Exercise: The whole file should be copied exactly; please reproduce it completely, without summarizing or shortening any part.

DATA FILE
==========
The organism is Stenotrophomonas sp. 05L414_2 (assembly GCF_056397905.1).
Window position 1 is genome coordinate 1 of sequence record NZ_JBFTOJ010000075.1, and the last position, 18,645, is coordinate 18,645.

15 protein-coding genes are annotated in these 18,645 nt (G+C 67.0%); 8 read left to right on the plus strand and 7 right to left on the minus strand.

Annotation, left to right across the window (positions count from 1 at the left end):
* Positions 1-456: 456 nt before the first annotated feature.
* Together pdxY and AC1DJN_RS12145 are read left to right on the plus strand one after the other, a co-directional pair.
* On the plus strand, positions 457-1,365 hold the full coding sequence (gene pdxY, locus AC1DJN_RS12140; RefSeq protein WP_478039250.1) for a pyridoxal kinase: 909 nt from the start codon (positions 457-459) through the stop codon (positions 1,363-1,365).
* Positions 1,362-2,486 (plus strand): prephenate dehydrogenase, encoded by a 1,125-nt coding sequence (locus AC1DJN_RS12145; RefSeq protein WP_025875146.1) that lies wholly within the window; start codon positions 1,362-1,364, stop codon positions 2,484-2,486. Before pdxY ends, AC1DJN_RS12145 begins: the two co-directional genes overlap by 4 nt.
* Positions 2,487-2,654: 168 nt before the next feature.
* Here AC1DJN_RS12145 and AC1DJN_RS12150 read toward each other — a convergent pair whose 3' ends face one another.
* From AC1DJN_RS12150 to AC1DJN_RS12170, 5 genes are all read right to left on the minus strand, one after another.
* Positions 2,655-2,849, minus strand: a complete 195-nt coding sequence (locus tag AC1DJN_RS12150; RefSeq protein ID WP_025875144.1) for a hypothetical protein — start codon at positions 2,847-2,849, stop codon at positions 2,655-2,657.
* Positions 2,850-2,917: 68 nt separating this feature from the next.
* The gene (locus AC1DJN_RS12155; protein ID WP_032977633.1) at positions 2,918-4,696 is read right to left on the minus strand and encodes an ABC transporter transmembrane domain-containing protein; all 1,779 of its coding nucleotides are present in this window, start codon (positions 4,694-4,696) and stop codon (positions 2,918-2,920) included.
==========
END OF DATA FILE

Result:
The organism is Stenotrophomonas sp. 05L414_2 (assembly GCF_056397905.1).
Window position 1 is genome coordinate 1 of sequence record NZ_JBFTOJ010000075.1, and the last position, 18,645, is coordinate 18,645.

15 protein-coding genes are annotated in these 18,645 nt (G+C 67.0%); 8 read left to right on the plus strand and 7 right to left on the minus strand.

Annotation, left to right across the window (positions count from 1 at the left end):
* Positions 1-456: 456 nt before the first annotated feature.
* Together pdxY and AC1DJN_RS12145 are read left to right on the plus strand one after the other, a co-directional pair.
* On the plus strand, positions 457-1,365 hold the full coding sequence (gene pdxY, locus AC1DJN_RS12140; RefSeq protein WP_478039250.1) for a pyridoxal kinase: 909 nt from the start codon (positions 457-459) through the stop codon (positions 1,363-1,365).
* Positions 1,362-2,486 (plus strand): prephenate dehydrogenase, encoded by a 1,125-nt coding sequence (locus AC1DJN_RS12145; RefSeq protein WP_025875146.1) that lies wholly within the window; start codon positions 1,362-1,364, stop codon positions 2,484-2,486. Before pdxY ends, AC1DJN_RS12145 begins: the two co-directional genes overlap by 4 nt.
* Positions 2,487-2,654: 168 nt before the next feature.
* Here AC1DJN_RS12145 and AC1DJN_RS12150 read toward each other — a convergent pair whose 3' ends face one another.
* From AC1DJN_RS12150 to AC1DJN_RS12170, 5 genes are all read right to left on the minus strand, one after another.
* Positions 2,655-2,849, minus strand: a complete 195-nt coding sequence (locus tag AC1DJN_RS12150; RefSeq protein ID WP_025875144.1) for a hypothetical protein — start codon at positions 2,847-2,849, stop codon at positions 2,655-2,657.
* Positions 2,850-2,917: 68 nt separating this feature from the next.
* The gene (locus AC1DJN_RS12155; protein ID WP_032977633.1) at positions 2,918-4,696 is read right to left on the minus strand and encodes an ABC transporter transmembrane domain-containing protein; all 1,779 of its coding nucleotides are present in this window, start codon (positions 4,694-4,696) and stop codon (positions 2,918-2,920) included.